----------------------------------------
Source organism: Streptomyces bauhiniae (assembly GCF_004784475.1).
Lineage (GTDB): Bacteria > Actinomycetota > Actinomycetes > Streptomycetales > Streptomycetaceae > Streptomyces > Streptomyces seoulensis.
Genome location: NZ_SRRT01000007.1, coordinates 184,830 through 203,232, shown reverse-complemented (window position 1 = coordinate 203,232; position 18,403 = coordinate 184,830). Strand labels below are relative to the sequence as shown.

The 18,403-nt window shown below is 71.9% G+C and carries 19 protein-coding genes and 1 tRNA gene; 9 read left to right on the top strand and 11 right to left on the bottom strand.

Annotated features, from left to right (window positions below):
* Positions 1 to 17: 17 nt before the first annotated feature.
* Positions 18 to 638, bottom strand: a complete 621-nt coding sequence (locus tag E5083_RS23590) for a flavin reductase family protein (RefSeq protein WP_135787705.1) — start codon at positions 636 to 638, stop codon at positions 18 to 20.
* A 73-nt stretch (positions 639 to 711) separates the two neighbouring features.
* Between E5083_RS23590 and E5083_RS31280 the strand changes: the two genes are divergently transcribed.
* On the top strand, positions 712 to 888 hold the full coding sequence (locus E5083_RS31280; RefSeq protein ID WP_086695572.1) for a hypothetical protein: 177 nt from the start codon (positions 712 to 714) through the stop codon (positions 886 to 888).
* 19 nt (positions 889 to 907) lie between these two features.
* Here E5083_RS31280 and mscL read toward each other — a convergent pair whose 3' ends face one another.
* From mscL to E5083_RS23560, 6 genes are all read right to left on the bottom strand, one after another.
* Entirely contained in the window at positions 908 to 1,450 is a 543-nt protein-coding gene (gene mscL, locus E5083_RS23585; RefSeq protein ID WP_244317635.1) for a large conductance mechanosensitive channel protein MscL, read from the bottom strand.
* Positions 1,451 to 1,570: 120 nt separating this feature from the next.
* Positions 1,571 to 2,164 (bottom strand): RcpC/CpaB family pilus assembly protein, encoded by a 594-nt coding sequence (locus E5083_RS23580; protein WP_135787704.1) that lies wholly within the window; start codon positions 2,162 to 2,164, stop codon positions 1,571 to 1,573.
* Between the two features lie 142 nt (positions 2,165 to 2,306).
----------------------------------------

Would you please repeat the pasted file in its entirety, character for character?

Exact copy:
Source organism: Streptomyces bauhiniae (assembly GCF_004784475.1).
Lineage (GTDB): Bacteria > Actinomycetota > Actinomycetes > Streptomycetales > Streptomycetaceae > Streptomyces > Streptomyces seoulensis.
Genome location: NZ_SRRT01000007.1, coordinates 184,830 through 203,232, shown reverse-complemented (window position 1 = coordinate 203,232; position 18,403 = coordinate 184,830). Strand labels below are relative to the sequence as shown.

The 18,403-nt window shown below is 71.9% G+C and carries 19 protein-coding genes and 1 tRNA gene; 9 read left to right on the top strand and 11 right to left on the bottom strand.

Annotated features, from left to right (window positions below):
* Positions 1 to 17: 17 nt before the first annotated feature.
* Positions 18 to 638, bottom strand: a complete 621-nt coding sequence (locus tag E5083_RS23590) for a flavin reductase family protein (RefSeq protein WP_135787705.1) — start codon at positions 636 to 638, stop codon at positions 18 to 20.
* A 73-nt stretch (positions 639 to 711) separates the two neighbouring features.
* Between E5083_RS23590 and E5083_RS31280 the strand changes: the two genes are divergently transcribed.
* On the top strand, positions 712 to 888 hold the full coding sequence (locus E5083_RS31280; RefSeq protein ID WP_086695572.1) for a hypothetical protein: 177 nt from the start codon (positions 712 to 714) through the stop codon (positions 886 to 888).
* 19 nt (positions 889 to 907) lie between these two features.
* Here E5083_RS31280 and mscL read toward each other — a convergent pair whose 3' ends face one another.
* From mscL to E5083_RS23560, 6 genes are all read right to left on the bottom strand, one after another.
* Entirely contained in the window at positions 908 to 1,450 is a 543-nt protein-coding gene (gene mscL, locus E5083_RS23585; RefSeq protein ID WP_244317635.1) for a large conductance mechanosensitive channel protein MscL, read from the bottom strand.
* Positions 1,451 to 1,570: 120 nt separating this feature from the next.
* Positions 1,571 to 2,164 (bottom strand): RcpC/CpaB family pilus assembly protein, encoded by a 594-nt coding sequence (locus E5083_RS23580; protein WP_135787704.1) that lies wholly within the window; start codon positions 2,162 to 2,164, stop codon positions 1,571 to 1,573.
* Between the two features lie 142 nt (positions 2,165 to 2,306).